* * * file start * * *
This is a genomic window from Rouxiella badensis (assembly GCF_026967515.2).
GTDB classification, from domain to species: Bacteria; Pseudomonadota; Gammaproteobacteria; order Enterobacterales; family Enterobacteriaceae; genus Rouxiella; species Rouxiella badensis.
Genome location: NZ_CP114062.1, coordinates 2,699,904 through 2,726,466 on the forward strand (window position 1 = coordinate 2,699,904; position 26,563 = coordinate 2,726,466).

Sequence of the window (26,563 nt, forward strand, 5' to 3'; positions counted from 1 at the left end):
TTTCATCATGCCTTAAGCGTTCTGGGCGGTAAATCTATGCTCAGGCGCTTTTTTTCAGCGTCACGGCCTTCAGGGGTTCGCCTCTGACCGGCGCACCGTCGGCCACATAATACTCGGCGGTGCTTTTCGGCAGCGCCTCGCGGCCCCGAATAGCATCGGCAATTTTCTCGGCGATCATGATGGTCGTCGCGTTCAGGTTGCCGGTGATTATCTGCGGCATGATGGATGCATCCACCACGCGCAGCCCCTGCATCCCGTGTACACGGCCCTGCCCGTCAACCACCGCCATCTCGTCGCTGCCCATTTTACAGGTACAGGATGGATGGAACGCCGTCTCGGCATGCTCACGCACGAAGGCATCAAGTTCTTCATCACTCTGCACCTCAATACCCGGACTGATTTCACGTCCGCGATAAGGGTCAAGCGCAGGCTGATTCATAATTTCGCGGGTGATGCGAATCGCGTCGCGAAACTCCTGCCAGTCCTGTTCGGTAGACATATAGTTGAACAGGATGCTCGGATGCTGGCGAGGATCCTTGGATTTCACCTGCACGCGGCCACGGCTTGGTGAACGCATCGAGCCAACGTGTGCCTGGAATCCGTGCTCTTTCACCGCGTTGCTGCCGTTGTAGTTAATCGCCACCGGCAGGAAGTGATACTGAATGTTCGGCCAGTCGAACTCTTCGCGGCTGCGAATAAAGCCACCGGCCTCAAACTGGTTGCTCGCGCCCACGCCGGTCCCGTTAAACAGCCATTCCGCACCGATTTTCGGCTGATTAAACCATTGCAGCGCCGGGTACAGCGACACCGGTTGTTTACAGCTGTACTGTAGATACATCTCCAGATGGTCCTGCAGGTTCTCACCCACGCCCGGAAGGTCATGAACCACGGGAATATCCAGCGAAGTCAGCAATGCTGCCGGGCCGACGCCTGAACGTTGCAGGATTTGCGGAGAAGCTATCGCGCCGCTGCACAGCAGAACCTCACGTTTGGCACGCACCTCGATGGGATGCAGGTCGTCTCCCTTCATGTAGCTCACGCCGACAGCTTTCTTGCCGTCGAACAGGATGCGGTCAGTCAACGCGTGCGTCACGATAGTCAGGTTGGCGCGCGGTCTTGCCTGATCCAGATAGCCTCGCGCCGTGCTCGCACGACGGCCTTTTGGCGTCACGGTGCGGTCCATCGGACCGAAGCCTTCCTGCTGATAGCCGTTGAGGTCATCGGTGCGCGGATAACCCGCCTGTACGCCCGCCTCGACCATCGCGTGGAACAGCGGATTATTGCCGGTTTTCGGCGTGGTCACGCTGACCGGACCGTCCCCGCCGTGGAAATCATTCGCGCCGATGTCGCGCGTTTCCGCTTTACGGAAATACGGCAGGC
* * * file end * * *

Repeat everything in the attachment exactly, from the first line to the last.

This is a genomic window from Rouxiella badensis (assembly GCF_026967515.2).
GTDB classification, from domain to species: Bacteria; Pseudomonadota; Gammaproteobacteria; order Enterobacterales; family Enterobacteriaceae; genus Rouxiella; species Rouxiella badensis.
Genome location: NZ_CP114062.1, coordinates 2,699,904 through 2,726,466 on the forward strand (window position 1 = coordinate 2,699,904; position 26,563 = coordinate 2,726,466).

Sequence of the window (26,563 nt, forward strand, 5' to 3'; positions counted from 1 at the left end):
TTTCATCATGCCTTAAGCGTTCTGGGCGGTAAATCTATGCTCAGGCGCTTTTTTTCAGCGTCACGGCCTTCAGGGGTTCGCCTCTGACCGGCGCACCGTCGGCCACATAATACTCGGCGGTGCTTTTCGGCAGCGCCTCGCGGCCCCGAATAGCATCGGCAATTTTCTCGGCGATCATGATGGTCGTCGCGTTCAGGTTGCCGGTGATTATCTGCGGCATGATGGATGCATCCACCACGCGCAGCCCCTGCATCCCGTGTACACGGCCCTGCCCGTCAACCACCGCCATCTCGTCGCTGCCCATTTTACAGGTACAGGATGGATGGAACGCCGTCTCGGCATGCTCACGCACGAAGGCATCAAGTTCTTCATCACTCTGCACCTCAATACCCGGACTGATTTCACGTCCGCGATAAGGGTCAAGCGCAGGCTGATTCATAATTTCGCGGGTGATGCGAATCGCGTCGCGAAACTCCTGCCAGTCCTGTTCGGTAGACATATAGTTGAACAGGATGCTCGGATGCTGGCGAGGATCCTTGGATTTCACCTGCACGCGGCCACGGCTTGGTGAACGCATCGAGCCAACGTGTGCCTGGAATCCGTGCTCTTTCACCGCGTTGCTGCCGTTGTAGTTAATCGCCACCGGCAGGAAGTGATACTGAATGTTCGGCCAGTCGAACTCTTCGCGGCTGCGAATAAAGCCACCGGCCTCAAACTGGTTGCTCGCGCCCACGCCGGTCCCGTTAAACAGCCATTCCGCACCGATTTTCGGCTGATTAAACCATTGCAGCGCCGGGTACAGCGACACCGGTTGTTTACAGCTGTACTGTAGATACATCTCCAGATGGTCCTGCAGGTTCTCACCCACGCCCGGAAGGTCATGAACCACGGGAATATCCAGCGAAGTCAGCAATGCTGCCGGGCCGACGCCTGAACGTTGCAGGATTTGCGGAGAAGCTATCGCGCCGCTGCACAGCAGAACCTCACGTTTGGCACGCACCTCGATGGGATGCAGGTCGTCTCCCTTCATGTAGCTCACGCCGACAGCTTTCTTGCCGTCGAACAGGATGCGGTCAGTCAACGCGTGCGTCACGATAGTCAGGTTGGCGCGCGGTCTTGCCTGATCCAGATAGCCTCGCGCCGTGCTCGCACGACGGCCTTTTGGCGTCACGGTGCGGTCCATCGGACCGAAGCCTTCCTGCTGATAGCCGTTGAGGTCATCGGTGCGCGGATAACCCGCCTGTACGCCCGCCTCGACCATCGCGTGGAACAGCGGATTATTGCCGGTTTTCGGCGTGGTCACGCTGACCGGACCGTCCCCGCCGTGGAAATCATTCGCGCCGATGTCGCGCGTTTCCGCTTTACGGAAATACGGCAGGC